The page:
Amid all its pontificating over Australia’s anaemic wages growth, Labor has committed to increasing the superannuation guarantee to 12% if it is elected at the upcoming federal election. From The New Daily:
Federal shadow treasurer Chris Bowen told a banking and wealth summit in Melbourne on Tuesday that Labor was committed to the legislated super increases from 9.5 per cent to 12 per cent by 2025.
“Let me make it clear that the Labor Party does not regard a 9.5 per cent super guarantee as providing adequacy,” Mr Bowen told attendees.
Mr Bowen’s emphatic guarantee came after modelling by Treasury this week reportedly showed the age pension is on track to cost the nation less than predicted…
Industry Super Australia’s (ISA) deputy chief economist Matt Linden said lifting the super guarantee will be “more impactful” for lower and middle- income earners…
“It’s particularly important for lower and middle-income workers, because that’s a group who are often not making additional savings,” he said.
Doesn’t Labor realise that compulsory superannuation is paid for by workers (not employers) via lower take-home pay (less disposable income)?
It should, because nine years ago leader Bill Shorten gave a speech when he was Minister for Financial Services & Superannuation in the Gillard Labor Government which acknowledged this precise fact:
Because it’s wages, not profits, that will fund super increases in the next few years. Wages are the seedbed of the whole operation. An increase in super is not, absolutely not, a tax on business. Essentially, both employers and employees would consider the Superannuation Guarantee increases to be a different way of receiving a wage increase.
Let’s also remember that the Henry Tax Review explicitly noted that compulsory superannuation is paid for by workers:
Although employers are required to make superannuation guarantee contributions, employees bear the cost of these contributions through lower wage growth. This means the increase in the employee’s retirement income is achieved by reducing their standard of living before retirement.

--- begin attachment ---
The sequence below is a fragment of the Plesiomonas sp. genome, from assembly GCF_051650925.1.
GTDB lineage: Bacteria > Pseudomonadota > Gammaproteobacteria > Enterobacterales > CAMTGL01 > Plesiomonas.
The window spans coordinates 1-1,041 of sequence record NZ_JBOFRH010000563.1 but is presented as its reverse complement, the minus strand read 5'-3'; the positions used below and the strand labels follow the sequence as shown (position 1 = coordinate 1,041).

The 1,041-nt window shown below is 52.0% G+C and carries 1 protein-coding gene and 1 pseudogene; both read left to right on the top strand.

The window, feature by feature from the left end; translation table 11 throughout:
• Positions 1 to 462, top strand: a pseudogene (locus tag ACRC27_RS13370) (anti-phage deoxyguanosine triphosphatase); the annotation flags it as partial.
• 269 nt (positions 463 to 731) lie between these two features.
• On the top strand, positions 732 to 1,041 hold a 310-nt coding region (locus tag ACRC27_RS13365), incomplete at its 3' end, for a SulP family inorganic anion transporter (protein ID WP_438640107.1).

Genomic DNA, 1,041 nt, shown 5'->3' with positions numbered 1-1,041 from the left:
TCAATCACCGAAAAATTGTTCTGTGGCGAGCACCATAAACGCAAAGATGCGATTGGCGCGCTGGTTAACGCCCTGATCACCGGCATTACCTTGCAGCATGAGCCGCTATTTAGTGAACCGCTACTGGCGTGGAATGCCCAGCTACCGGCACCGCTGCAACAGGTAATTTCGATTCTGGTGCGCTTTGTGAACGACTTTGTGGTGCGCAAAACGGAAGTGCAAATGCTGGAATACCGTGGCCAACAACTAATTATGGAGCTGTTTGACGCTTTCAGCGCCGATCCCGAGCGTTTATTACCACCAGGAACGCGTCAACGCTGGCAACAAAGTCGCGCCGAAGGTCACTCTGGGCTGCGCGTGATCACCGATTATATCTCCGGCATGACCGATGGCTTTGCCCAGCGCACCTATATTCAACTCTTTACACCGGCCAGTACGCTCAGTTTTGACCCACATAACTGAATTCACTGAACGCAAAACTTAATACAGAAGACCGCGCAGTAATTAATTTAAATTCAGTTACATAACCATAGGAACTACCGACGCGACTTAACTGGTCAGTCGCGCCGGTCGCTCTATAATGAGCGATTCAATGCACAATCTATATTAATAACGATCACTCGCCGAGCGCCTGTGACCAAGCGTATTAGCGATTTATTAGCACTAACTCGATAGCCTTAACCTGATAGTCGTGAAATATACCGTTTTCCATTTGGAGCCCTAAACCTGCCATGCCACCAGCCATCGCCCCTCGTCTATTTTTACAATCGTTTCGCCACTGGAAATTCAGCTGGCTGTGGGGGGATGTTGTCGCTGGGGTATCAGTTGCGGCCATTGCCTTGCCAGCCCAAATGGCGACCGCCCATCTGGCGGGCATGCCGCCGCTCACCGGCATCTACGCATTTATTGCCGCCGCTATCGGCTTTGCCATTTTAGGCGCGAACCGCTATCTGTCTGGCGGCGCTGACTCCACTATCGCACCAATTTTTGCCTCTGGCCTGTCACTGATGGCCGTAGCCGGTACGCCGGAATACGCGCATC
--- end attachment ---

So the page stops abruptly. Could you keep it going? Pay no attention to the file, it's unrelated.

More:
Accordingly, the Henry Tax Review explicitly recommended the superannuation guarantee be retained at its current level, not raised to 12%, so that it didn’t adversely impact lower income earners:
The retirement income report recommended that the superannuation guarantee rate remain at 9 per cent. In coming to this recommendation the Review took into the account the effect that the superannuation guarantee has on the pre-retirement income of low-income earners.
The Henry Tax Review also acknowledged that the budgetary costs of compulsory superannuation actually exceed the pension savings to the federal budget:
“An increase in the superannuation guarantee would … have a net cost to government revenue even over the long term (that is, the loss of income tax revenue would not be replaced fully by an increase in superannuation tax collections or a reduction in Age Pension costs).”
The Grattan Institute’s latest report similarly concluded that “both the short and long term, superannuation tax breaks cost the budget more than they save in pension payments”:
Labor needs to face up to the facts. Tax concessions on superannuation already cost the Budget an inordinate sum, and are growing rapidly. Raising the superannuation guarantee to 12% would mean they become an even bigger ($2 billion a year) Budget drain over time.
Meanwhile, it would do little to boost superannuation savings for lower income workers – those most likely to become reliant on the Aged Pension – given the lion’s share of superannuation concessions would flow to higher income earners. Thus, raising the superannuation guarantee would merely worsen the inequities and inefficiencies already rife in the system.
The only winners from raising the superannuation guarantee would be the industry, which would get to ‘clip the ticket’ on more funds under management and earn fatter profits.
Clearly, Labor cares far more for the industry rent-seekers than ordinary Australian workers and taxpayers, who would have to foot the bill for its 12% compulsory super obsession.